A number of international symposia marked the 300th birthday of Samuel Johnson in 2009. One of the lessons that emerged was that there remains a great deal more to learn. Few knew, for example, that the Church of England in 2005 had anointed Johnson as a minor saint. This symposium will focus on his texts and the context from which they emerged, including his poetry, criticism, biography, religion, philosophy, and politics. $25. Registration: email@example.com
or 626-405-3432.Religious and Spiritual Concepts in the Gardens of China
Sept. 24 (Saturday) 8:30 a.m.–5 p.m.
Religion and spirituality have been significant influences in the creation of gardens in China, both private and imperial. In particular, Buddhism has had a profound connection to gardens and their owners. This one-day symposium will explore Buddhist and other spiritual ideas in the gardens of Chinese emperors, monks, and scholars. Fee: $15 (optional lunch: $16). Advance registration required. Program and registration >
or contact firstname.lastname@example.org
, 626-405-3503.Civil War Lives
Oct. 21–22 (Friday–Saturday) 8:30 a.m.–5 p.m.
Fresh perspectives on a diverse group of prominent Civil War figures ranging from Ulysses S. Grant and Frederick Douglass to George and LaSalle Pickett will be examined in this conference, co-convened by Gary W. Gallagher of the University of Virginia and Joan Waugh of UCLA. $25. Registration: 626-405-3432 or email@example.comOnly at Home(Ranch Symposium)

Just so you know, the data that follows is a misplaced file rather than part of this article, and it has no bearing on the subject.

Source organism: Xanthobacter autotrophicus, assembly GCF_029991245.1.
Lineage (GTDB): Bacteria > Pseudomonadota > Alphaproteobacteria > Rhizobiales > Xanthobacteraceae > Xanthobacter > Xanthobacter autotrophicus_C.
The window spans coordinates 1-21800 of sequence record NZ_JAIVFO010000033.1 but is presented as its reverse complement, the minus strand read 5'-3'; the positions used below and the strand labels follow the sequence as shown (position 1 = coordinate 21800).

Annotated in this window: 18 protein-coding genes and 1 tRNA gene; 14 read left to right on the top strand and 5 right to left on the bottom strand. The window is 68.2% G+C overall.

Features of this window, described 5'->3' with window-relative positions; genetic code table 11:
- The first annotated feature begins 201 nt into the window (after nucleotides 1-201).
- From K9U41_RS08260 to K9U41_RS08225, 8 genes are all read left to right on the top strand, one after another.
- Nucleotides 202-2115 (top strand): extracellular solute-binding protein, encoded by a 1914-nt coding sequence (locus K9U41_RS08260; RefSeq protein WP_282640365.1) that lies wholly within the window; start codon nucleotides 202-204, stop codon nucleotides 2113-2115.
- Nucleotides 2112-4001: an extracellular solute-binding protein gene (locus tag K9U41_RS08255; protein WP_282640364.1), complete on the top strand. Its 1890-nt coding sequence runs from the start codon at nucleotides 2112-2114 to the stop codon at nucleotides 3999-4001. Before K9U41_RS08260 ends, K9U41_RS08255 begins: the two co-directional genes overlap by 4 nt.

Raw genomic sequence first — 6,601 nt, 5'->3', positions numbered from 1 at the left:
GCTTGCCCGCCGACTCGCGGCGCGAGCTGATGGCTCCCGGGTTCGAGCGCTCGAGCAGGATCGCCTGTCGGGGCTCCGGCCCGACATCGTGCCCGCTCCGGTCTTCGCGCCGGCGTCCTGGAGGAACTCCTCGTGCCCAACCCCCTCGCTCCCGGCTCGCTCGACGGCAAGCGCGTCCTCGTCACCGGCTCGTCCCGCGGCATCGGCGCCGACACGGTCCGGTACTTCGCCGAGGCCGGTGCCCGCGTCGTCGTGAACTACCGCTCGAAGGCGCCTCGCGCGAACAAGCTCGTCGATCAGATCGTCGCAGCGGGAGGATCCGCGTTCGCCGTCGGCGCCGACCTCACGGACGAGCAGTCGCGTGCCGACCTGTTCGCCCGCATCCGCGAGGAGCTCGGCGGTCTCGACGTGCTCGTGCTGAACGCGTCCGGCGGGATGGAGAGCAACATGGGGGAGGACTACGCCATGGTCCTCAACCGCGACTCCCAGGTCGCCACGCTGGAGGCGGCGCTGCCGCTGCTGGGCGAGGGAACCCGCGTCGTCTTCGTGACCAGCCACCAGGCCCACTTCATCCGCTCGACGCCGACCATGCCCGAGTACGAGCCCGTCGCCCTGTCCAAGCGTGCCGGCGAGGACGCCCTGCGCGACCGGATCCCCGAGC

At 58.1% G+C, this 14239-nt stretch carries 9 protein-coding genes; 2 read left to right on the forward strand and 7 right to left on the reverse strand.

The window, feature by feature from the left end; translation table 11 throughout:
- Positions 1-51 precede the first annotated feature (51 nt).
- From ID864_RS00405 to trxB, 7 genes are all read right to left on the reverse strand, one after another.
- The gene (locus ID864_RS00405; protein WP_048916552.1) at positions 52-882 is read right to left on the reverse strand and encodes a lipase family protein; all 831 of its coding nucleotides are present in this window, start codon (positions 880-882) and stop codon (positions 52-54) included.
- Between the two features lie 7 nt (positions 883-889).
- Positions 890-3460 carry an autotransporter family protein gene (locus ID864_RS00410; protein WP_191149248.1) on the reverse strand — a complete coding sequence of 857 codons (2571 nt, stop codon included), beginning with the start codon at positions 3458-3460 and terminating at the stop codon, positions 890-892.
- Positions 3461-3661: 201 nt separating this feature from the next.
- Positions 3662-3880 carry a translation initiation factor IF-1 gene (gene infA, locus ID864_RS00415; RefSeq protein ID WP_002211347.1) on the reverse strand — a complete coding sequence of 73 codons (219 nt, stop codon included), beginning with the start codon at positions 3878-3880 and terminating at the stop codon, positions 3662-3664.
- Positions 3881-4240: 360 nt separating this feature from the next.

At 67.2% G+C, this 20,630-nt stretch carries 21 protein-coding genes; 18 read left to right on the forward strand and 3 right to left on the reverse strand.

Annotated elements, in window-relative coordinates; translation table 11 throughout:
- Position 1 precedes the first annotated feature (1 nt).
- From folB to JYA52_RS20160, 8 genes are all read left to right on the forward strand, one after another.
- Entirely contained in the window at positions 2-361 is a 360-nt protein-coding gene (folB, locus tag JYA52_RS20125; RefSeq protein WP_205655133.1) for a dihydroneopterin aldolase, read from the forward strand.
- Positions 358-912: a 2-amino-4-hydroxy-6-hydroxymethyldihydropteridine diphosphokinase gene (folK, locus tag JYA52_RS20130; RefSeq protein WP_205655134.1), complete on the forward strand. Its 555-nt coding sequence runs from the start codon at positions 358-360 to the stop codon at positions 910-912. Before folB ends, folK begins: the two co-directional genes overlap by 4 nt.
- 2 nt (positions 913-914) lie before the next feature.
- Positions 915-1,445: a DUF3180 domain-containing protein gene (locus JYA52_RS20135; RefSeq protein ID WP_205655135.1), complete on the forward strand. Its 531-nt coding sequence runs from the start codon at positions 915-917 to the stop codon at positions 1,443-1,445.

Nov. 18 (Friday) 8:30 a.m.–5:30 p.m.
This second annual conference features a full day of speakers on topics related to growing edibles at home, including presentations on unusual edibles, native plants to attract beneficial insects, grey water, home garden design, and more. $50. Optional dinner at an additional cost. Registration: 800-838-3006 or brownpapertickets.com
.The New Maritime History
November 11–12 (Friday–Saturday) 8:30 a.m.–5 p.m.
This conference, organized in honor of Robert C. Ritchie upon his retirement as W. M. Keck Foundation Director of Research, spotlights innovative research on how the exploration of the oceans changed the institution of slavery, long-distance trade, property crime, the environment, literature, and memory from medieval times to the 19th century. $25. Registration: firstname.lastname@example.org
[Editors Note: All lectures take place in Friends’ Hall, are free, with no reservations required unless otherwise noted. For further information, call 626-405-2100.]Penjing: From Its Roots to the Present Day
(Chinese and Japanese Garden Lecture)
Sept. 7 (Wednesday) 7:30 p.m.
International bonsai expert Thomas Elias will survey the history of penjing, the Chinese art of miniature trees and rockery (known in Japan as bonsai). He will explore the evolution of the art form during the Tang, Song, Ming, and Qing dynasties and the relationship between penjing and bonsai styling in the 20th century. True Relations and Ridiculous Fictions: Evaluating Stories of Witchcraft in 17th-Century England(Distinguished Fellow Lecture)